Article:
March 15th, 2015 by

The “Tapping” Point for Mobile Payments: Insights from Mobile World Congress

85,000 attendees. Nearly 2000 exhibitors. One topic: The future of mobile. After my team spent a week in Barcelona at the Mobile World Congress, the world’s largest exhibition for the mobile industry, it’s clear that mobile payments in particular have reached the “tapping” point, if you will.

2015 is poised to be THE breakthrough year for global adoption of seamless mobile payments. Here’s a few of the top conclusions drawn from the last week spent with the world’s brightest mobile minds:

1) Consumer Readiness

Consumers are ready to ditch their physical wallet. This is extremely important in terms of driving adoption forward. When the consumer demands, the industry provides. 6 months have passed since Apple Pay debuted. People are now familiar with a concept that just a few months ago was perceived as unbelievably disruptive. No major disasters have occurred and comfort with the idea of paying via mobile is beginning to permeate the consumer psyche. While Scientific American claimed “For tech fans and younger audiences, paying by waving the phone is fun,” smartphone penetration in the US in now nearly 75%. The internet generation is rapidly evolving to become a much larger piece of the global commerce pie. While some smartphone users are skeptical, they are likely the same people who were slow to adopt internet, email, Amazon, SMS, etc. I have to say Scientific American isn’t sounding very scientific to exclude a huge chunk of the population which will likely follow suit, as they did with other emerging technologies of the last decade.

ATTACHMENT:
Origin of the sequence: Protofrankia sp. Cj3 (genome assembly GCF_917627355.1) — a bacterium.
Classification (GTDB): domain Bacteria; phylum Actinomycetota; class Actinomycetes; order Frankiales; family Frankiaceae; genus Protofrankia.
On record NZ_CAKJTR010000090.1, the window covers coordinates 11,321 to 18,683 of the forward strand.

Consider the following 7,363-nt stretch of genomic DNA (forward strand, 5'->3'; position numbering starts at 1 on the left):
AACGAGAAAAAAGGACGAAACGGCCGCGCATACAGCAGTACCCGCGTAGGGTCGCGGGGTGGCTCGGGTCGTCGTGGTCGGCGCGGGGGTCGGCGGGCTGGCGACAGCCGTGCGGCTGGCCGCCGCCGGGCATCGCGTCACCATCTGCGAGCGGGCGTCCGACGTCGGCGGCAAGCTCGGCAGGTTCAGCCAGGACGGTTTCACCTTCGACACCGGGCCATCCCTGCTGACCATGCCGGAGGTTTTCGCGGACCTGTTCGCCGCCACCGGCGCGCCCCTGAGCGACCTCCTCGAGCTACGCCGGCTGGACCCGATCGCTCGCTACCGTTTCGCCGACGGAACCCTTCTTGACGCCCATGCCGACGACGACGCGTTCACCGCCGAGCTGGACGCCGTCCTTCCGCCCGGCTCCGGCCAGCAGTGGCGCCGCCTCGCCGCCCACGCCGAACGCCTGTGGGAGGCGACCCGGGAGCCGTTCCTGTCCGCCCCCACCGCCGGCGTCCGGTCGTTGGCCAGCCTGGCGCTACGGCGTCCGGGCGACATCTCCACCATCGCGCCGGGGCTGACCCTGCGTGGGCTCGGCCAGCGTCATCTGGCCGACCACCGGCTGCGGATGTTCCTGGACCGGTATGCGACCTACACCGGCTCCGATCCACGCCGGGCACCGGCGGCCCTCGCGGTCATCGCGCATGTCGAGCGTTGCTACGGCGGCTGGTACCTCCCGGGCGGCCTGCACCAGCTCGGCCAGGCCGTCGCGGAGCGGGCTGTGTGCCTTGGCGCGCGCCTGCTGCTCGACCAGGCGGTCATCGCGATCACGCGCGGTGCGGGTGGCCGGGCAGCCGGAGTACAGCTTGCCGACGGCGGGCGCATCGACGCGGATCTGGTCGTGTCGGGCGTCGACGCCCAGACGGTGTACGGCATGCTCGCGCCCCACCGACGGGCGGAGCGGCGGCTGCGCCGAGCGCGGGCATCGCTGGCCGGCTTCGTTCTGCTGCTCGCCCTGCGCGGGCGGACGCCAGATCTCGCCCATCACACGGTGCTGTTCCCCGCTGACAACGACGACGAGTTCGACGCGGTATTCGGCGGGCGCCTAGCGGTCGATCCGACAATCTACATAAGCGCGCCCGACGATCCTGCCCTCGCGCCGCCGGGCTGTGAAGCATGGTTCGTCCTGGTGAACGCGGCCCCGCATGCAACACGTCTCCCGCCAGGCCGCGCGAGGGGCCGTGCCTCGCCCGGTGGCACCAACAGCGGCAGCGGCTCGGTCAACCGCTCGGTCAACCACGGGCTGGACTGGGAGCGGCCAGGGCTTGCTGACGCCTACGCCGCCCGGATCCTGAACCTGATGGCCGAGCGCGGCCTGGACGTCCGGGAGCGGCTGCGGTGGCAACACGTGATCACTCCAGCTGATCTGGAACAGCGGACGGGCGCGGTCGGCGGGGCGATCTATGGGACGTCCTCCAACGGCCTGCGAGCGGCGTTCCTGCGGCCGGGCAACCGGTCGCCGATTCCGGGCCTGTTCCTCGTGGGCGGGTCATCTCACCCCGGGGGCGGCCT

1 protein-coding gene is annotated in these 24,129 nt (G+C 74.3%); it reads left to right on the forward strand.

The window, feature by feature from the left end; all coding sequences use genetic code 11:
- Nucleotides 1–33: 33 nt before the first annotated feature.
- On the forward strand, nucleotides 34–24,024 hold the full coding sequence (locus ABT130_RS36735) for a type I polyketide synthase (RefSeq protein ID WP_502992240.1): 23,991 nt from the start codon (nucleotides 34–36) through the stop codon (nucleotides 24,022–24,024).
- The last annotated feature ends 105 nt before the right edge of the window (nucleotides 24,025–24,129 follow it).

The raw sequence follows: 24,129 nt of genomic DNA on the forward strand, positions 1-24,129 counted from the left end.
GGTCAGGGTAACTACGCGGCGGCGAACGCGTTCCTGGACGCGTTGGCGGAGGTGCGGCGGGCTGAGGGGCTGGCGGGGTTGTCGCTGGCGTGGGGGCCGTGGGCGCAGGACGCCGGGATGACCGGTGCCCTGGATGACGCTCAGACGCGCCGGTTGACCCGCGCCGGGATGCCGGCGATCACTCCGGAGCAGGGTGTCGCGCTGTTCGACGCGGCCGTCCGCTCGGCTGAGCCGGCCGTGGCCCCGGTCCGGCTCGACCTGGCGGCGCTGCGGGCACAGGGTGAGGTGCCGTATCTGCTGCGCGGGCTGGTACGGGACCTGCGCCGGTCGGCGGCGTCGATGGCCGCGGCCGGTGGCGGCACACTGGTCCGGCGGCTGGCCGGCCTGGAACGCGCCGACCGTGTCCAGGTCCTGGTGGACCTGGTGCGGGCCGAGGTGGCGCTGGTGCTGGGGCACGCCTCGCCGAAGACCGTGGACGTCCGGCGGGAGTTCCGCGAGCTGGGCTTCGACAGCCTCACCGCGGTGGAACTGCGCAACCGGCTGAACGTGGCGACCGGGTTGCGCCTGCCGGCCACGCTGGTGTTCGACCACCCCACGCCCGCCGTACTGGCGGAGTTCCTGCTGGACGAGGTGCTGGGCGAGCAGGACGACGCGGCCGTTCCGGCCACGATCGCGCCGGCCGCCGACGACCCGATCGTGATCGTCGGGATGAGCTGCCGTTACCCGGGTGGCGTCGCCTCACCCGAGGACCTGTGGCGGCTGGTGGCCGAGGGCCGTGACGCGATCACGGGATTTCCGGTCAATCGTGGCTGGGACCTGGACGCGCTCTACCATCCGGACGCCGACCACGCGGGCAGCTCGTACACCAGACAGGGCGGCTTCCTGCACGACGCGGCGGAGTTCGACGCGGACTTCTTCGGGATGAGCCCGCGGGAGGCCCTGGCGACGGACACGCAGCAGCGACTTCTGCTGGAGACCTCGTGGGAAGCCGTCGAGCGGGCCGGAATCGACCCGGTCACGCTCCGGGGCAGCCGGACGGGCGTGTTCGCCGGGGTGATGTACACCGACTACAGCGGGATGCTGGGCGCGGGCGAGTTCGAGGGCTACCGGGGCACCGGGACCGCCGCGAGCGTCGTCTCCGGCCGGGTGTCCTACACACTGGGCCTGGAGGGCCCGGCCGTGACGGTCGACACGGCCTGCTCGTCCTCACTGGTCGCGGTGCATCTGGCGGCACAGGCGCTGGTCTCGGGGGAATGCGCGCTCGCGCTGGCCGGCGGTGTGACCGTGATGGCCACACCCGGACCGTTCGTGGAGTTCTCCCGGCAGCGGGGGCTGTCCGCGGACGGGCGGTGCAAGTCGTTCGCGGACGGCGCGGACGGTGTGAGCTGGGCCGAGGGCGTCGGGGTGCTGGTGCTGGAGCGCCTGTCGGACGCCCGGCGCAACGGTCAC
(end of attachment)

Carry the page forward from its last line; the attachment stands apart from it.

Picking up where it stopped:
2) User Experience Improvements

“Friction-less” to “friction-free” was one of the major buzz-phrases regarding mobile payments at Mobile World Congress. Just a few months ago, I was griping about having to input both my fingerprint on my iPhone and my PIN at the terminal. Since then, the amount of steps to transaction completion is already improving. Visa, for example, is offering software development kits for developers to turn any ­internet connected device into a payments system. We saw this in action- and it was shockingly seamless.

Samsung Pay, leveraging their recently acquired LoopPay technology, allows consumers to use existing mag-stripe readers for mobile payments. This short-term band aid bridges onboarding while merchants upgrade to NFC hardware. Samsung Pay, in the meantime, allows a mobile payment to occur at any merchant where you can swipe your card. AKA everywhere. (Everywhere except cabs, of course. Viva Uber!) The future is here

Is it really? Well, while Apple Pay has only 47 retailers on board today, according to Boston Retail Partners, 40% of all large US retailers plan to support it by the end of next year.

3) Legacy Payment Network Buy-In

Visa, Master Card, Amex, Discover- These guys have been around forever. They’ve dealt with technological changes in the past- just take the emergence of the internet or mobile banking in the last 15 years. They know if they want preserve relevance they must evolve or they will become extinct. At MWC, I can assure you no one mentioned plastic, except in the context of it’s fading away. Everyone was focused on the next evolution of payments, particularly payment technologies like tokenisation, host card emulation, and more.

I don’t know about you, but I am so ready to ditch my wallet. And if Mobile World Congress was any indication, this is the year to toss it. Now if I could just glue my driver’s license to my phone….

Did you attend MWC? Comments/Questions? Please share below.


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